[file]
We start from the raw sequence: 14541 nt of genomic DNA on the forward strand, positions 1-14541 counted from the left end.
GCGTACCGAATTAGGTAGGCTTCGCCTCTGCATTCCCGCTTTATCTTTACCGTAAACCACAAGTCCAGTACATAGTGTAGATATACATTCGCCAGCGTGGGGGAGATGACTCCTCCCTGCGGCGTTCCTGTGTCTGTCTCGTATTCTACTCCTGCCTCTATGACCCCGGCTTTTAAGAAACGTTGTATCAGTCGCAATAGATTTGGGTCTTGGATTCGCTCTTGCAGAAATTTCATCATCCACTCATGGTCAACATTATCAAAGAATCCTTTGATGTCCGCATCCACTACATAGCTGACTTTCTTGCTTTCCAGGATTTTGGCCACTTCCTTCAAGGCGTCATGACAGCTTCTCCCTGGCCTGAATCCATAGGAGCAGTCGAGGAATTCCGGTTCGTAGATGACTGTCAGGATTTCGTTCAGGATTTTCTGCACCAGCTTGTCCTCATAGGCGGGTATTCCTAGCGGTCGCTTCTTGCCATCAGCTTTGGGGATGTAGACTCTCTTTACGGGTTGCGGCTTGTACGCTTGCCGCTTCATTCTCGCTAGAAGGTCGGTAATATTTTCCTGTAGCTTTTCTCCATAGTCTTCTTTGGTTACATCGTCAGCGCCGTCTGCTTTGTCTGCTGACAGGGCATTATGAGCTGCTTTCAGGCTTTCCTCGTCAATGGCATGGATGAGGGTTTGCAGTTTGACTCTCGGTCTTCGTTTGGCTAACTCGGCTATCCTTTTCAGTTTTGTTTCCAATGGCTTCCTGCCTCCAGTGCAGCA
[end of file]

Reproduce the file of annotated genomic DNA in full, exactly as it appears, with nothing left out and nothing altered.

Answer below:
We start from the raw sequence: 14541 nt of genomic DNA on the forward strand, positions 1-14541 counted from the left end.
GCGTACCGAATTAGGTAGGCTTCGCCTCTGCATTCCCGCTTTATCTTTACCGTAAACCACAAGTCCAGTACATAGTGTAGATATACATTCGCCAGCGTGGGGGAGATGACTCCTCCCTGCGGCGTTCCTGTGTCTGTCTCGTATTCTACTCCTGCCTCTATGACCCCGGCTTTTAAGAAACGTTGTATCAGTCGCAATAGATTTGGGTCTTGGATTCGCTCTTGCAGAAATTTCATCATCCACTCATGGTCAACATTATCAAAGAATCCTTTGATGTCCGCATCCACTACATAGCTGACTTTCTTGCTTTCCAGGATTTTGGCCACTTCCTTCAAGGCGTCATGACAGCTTCTCCCTGGCCTGAATCCATAGGAGCAGTCGAGGAATTCCGGTTCGTAGATGACTGTCAGGATTTCGTTCAGGATTTTCTGCACCAGCTTGTCCTCATAGGCGGGTATTCCTAGCGGTCGCTTCTTGCCATCAGCTTTGGGGATGTAGACTCTCTTTACGGGTTGCGGCTTGTACGCTTGCCGCTTCATTCTCGCTAGAAGGTCGGTAATATTTTCCTGTAGCTTTTCTCCATAGTCTTCTTTGGTTACATCGTCAGCGCCGTCTGCTTTGTCTGCTGACAGGGCATTATGAGCTGCTTTCAGGCTTTCCTCGTCAATGGCATGGATGAGGGTTTGCAGTTTGACTCTCGGTCTTCGTTTGGCTAACTCGGCTATCCTTTTCAGTTTTGTTTCCAATGGCTTCCTGCCTCCAGTGCAGCA